Warren Buffett just made life miserable for one group of investors

  • Warren Buffett and Berkshire Hathaway disclosed an almost $400 million stake in Teva Pharmaceutical after the market close on Thursday, sending the shares soaring.
  • The big stock increase crushed short sellers, who were sitting on a more than $1.2 billion position when the news hit.

Warren Buffett's almost $400 million investment in Teva Pharmaceutical made a lot of investors quite a bit of money as the company's American deposit receipts (ADRs) surged 11% in after-market trading on Thursday.

Another group, however, wasn't quite so fortunate.

We're talking about short sellers — or investors betting on a Teva stock decline. As of Thursday's close, prior to Berkshire Hathaway's disclosure, they held a roughly $1.2 billion short position on the company — one that proved to be a sitting duck once Teva shares started surging.

It's a cruel twist of fate for Teva skeptics, considering they've nearly doubled their short position over the past six months, according to data compiled by financial analytics firm S3 Partners.

Screen Shot 2018 02 15 at 9.18.50 AMBusiness Insider / Joe Ciolli, data from S3 Partners

It's likely the unwinding of these positions — also known as a short squeeze — is exacerbating the move in Teva's share price as traders are forced to close their positions by buying the stock.

So why was there so much money riding on a Teva stock collapse? One possible explanation for the increase in short interest is that traders saw Teva's 66% decline over the past two years and viewed the stock as a sinking ship. Short interest normally falls as a stock price does, so it's interesting that investors continued to pile into those bets.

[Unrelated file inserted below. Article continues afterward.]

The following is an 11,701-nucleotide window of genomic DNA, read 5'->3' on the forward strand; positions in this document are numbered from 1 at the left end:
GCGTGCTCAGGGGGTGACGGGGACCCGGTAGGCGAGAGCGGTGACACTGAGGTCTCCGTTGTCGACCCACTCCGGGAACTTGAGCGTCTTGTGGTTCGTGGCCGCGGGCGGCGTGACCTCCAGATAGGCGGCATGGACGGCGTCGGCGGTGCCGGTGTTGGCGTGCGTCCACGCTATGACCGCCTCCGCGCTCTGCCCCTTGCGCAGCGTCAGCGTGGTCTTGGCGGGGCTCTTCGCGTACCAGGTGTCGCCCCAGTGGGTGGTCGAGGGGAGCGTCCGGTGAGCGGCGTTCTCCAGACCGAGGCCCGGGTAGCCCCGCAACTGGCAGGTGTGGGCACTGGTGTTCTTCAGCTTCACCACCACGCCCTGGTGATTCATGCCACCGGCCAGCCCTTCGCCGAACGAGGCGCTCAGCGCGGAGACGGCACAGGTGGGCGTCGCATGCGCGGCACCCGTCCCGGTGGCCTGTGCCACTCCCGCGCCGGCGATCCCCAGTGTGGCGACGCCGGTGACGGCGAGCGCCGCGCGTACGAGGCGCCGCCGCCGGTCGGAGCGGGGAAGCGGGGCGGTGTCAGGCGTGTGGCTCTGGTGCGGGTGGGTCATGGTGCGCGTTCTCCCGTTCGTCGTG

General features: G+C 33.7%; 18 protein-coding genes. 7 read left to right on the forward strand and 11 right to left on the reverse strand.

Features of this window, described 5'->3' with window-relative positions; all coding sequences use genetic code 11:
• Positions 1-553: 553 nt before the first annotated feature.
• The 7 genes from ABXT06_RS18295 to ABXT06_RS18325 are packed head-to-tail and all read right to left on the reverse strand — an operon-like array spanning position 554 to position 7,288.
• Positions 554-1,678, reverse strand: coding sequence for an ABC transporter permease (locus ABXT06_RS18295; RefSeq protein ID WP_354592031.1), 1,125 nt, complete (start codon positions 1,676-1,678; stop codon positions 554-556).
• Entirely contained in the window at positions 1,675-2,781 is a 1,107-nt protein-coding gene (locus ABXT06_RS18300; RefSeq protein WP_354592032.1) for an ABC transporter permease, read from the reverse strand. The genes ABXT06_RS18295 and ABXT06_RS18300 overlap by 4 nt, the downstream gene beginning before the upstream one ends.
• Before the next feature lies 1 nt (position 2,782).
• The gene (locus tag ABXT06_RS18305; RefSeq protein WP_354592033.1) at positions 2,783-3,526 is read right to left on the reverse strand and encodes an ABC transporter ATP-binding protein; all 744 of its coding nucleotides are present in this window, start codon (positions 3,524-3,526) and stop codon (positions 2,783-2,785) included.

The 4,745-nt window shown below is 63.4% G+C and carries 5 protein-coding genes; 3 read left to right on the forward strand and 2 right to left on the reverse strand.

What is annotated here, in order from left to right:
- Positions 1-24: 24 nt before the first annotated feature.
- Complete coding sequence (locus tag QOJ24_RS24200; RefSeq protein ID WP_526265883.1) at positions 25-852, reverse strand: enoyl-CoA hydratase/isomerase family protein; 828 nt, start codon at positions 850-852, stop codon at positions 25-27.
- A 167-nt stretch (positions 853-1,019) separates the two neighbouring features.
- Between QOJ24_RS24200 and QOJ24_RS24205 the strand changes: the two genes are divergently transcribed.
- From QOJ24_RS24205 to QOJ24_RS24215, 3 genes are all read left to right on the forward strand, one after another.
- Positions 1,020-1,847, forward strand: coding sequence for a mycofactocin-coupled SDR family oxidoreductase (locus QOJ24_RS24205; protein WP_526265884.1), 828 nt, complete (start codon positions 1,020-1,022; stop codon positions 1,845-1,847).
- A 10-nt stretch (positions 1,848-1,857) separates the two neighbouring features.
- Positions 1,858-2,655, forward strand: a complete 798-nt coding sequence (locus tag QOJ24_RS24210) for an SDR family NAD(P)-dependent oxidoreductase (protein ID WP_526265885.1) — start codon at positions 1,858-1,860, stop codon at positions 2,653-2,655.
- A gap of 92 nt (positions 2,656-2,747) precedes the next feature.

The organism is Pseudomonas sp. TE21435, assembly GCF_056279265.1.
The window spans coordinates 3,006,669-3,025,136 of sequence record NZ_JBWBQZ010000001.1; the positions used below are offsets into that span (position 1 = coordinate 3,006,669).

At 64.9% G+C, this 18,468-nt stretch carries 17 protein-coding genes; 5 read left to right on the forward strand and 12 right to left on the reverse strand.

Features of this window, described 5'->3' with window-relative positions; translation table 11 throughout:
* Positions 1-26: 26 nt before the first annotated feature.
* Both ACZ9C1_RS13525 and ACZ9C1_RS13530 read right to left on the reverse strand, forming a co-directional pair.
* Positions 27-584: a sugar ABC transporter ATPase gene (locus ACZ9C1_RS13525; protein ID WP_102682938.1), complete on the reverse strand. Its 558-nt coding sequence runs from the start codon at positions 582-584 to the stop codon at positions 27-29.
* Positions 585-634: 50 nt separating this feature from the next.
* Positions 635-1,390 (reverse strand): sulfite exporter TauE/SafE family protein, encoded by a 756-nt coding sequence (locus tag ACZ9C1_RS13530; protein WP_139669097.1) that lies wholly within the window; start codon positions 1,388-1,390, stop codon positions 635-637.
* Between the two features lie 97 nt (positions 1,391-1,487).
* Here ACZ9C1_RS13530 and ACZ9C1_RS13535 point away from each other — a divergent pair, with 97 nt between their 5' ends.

RELATED: Check out Warren Buffett through the years:

18 PHOTOS
Warren Buffett through the years
See Gallery
Warren Buffett through the years
Investor Warren Buffett answers reporters' questions during a press conference to announce that Walt Disney will buy Capital Cities/ABC July 31.
Billionaire investor Warren Buffett of Omaha makes a rare public appearance during an autograph session outside Borsheim's Jewelry Store in Omaha, May 4. Buffett was signing autographs for shareholders in his company, Berkshire Hathaway, which is having its annual meeting May 5.
Billionaire businessman Warren Buffett sits with his wife Susan (R) and daughter Susie, prior to the annual Berkshire Hathaway shareholders meeting in Omaha, May 5. This marks a rare public appearance for the reclusive Buffett.
Arnold Schwarzenegger, Republican candidate for governor of California in the October 7, 2003 recall election listens as world famous investor, Warren Buffett (L), one of his financial advisors, speaks to reporters after a meeting of Schwarzenegger's Economic Recovery Council in Los Angeles August 20, 2003. REUTERS/Fred Prouser FSP